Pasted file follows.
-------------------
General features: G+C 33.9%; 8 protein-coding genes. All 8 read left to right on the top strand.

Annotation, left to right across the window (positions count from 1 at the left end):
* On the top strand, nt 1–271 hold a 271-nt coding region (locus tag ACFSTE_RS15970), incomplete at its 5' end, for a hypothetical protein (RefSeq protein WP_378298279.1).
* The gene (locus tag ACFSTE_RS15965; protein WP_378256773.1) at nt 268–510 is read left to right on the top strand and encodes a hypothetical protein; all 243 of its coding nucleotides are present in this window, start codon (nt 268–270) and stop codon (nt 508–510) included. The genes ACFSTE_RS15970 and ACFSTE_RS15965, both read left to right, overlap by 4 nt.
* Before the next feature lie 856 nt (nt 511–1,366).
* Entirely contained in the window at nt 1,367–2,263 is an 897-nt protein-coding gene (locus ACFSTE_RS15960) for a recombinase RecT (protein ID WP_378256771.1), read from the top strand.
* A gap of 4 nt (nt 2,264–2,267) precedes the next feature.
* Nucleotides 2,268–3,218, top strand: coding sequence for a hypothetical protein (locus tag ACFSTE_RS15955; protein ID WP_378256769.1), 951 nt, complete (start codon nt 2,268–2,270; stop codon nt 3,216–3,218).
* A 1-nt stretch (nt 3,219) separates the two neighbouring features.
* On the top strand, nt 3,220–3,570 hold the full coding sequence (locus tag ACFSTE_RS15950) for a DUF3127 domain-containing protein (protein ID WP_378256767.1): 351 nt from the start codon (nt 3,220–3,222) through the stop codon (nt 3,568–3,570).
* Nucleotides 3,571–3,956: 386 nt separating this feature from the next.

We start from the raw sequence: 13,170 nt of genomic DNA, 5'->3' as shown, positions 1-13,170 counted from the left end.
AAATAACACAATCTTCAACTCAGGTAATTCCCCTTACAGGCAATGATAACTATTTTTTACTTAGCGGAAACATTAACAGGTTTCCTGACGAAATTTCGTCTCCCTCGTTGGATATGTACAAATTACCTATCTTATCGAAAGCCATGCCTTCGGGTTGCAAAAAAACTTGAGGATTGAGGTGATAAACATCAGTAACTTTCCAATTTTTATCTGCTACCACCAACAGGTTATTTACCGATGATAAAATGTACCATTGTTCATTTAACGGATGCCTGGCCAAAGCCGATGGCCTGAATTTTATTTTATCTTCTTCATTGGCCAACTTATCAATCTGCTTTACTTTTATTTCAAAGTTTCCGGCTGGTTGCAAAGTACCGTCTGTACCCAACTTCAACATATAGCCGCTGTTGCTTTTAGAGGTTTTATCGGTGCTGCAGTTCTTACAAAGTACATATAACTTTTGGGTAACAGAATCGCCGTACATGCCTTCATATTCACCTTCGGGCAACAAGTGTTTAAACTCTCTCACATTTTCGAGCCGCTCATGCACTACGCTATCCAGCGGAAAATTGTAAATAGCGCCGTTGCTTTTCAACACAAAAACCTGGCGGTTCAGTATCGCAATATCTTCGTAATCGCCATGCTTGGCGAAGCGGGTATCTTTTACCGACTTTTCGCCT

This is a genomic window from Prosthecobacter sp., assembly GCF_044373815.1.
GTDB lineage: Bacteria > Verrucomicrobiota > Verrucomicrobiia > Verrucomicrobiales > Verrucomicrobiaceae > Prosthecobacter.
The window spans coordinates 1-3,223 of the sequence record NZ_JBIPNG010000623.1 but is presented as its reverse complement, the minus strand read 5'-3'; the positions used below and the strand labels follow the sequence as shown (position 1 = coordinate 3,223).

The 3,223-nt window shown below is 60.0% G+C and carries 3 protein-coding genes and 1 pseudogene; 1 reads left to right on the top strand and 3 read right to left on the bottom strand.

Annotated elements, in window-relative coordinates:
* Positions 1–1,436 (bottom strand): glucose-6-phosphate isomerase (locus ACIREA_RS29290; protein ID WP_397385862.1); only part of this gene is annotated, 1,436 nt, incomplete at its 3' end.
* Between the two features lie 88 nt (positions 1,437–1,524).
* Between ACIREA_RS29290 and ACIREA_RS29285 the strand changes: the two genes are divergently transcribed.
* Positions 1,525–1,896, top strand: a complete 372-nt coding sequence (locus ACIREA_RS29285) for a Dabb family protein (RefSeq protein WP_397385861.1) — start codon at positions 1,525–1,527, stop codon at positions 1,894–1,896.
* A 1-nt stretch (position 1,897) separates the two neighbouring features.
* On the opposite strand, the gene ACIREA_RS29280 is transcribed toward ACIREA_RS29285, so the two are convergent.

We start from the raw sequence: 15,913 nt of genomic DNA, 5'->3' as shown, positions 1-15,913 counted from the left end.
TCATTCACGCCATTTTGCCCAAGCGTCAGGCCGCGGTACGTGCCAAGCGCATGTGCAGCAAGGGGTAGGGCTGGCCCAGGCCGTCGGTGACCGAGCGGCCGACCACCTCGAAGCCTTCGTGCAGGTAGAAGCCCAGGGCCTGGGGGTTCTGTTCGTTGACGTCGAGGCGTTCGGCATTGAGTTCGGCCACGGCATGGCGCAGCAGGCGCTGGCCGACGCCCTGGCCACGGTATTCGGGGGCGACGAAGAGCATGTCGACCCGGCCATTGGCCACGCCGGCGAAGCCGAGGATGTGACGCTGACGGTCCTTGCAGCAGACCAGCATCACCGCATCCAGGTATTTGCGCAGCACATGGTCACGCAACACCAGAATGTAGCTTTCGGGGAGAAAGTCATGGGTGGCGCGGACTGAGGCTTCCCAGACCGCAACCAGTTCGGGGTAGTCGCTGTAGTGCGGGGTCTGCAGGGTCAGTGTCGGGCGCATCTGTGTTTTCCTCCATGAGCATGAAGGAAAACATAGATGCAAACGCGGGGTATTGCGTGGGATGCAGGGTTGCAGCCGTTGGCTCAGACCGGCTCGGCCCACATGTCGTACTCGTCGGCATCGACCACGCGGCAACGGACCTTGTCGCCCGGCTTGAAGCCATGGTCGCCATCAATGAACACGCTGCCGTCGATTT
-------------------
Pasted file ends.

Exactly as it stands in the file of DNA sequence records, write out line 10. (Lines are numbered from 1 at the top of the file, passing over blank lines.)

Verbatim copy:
* On the top strand, nt 3,220–3,570 hold the full coding sequence (locus tag ACFSTE_RS15950) for a DUF3127 domain-containing protein (protein ID WP_378256767.1): 351 nt from the start codon (nt 3,220–3,222) through the stop codon (nt 3,568–3,570).